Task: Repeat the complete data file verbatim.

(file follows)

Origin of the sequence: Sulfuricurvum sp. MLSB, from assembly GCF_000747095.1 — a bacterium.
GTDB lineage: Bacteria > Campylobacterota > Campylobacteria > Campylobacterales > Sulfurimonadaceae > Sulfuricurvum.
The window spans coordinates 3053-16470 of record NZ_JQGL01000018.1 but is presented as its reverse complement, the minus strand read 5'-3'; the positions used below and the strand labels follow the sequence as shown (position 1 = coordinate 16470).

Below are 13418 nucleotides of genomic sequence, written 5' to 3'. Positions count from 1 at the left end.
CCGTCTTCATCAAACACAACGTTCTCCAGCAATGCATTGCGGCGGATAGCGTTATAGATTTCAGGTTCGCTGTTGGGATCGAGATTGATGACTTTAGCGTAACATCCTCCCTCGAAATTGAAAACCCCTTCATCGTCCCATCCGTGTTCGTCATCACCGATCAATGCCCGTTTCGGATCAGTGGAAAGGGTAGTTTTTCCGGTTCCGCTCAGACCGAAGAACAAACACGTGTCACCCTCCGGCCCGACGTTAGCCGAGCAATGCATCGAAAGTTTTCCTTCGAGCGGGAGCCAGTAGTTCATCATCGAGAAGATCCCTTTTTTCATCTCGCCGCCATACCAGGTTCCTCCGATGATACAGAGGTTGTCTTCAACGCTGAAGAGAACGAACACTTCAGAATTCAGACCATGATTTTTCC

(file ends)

Origin of the sequence: Sulfuricurvum sp. MLSB, from assembly GCF_000747095.1 — a bacterium.
GTDB lineage: Bacteria > Campylobacterota > Campylobacteria > Campylobacterales > Sulfurimonadaceae > Sulfuricurvum.
The window spans coordinates 3053-16470 of record NZ_JQGL01000018.1 but is presented as its reverse complement, the minus strand read 5'-3'; the positions used below and the strand labels follow the sequence as shown (position 1 = coordinate 16470).

Below are 13418 nucleotides of genomic sequence, written 5' to 3'. Positions count from 1 at the left end.
CCGTCTTCATCAAACACAACGTTCTCCAGCAATGCATTGCGGCGGATAGCGTTATAGATTTCAGGTTCGCTGTTGGGATCGAGATTGATGACTTTAGCGTAACATCCTCCCTCGAAATTGAAAACCCCTTCATCGTCCCATCCGTGTTCGTCATCACCGATCAATGCCCGTTTCGGATCAGTGGAAAGGGTAGTTTTTCCGGTTCCGCTCAGACCGAAGAACAAACACGTGTCACCCTCCGGCCCGACGTTAGCCGAGCAATGCATCGAAAGTTTTCCTTCGAGCGGGAGCCAGTAGTTCATCATCGAGAAGATCCCTTTTTTCATCTCGCCGCCATACCAGGTTCCTCCGATGATACAGAGGTTGTCTTCAACGCTGAAGAGAACGAACACTTCAGAATTCAGACCATGATTTTTCC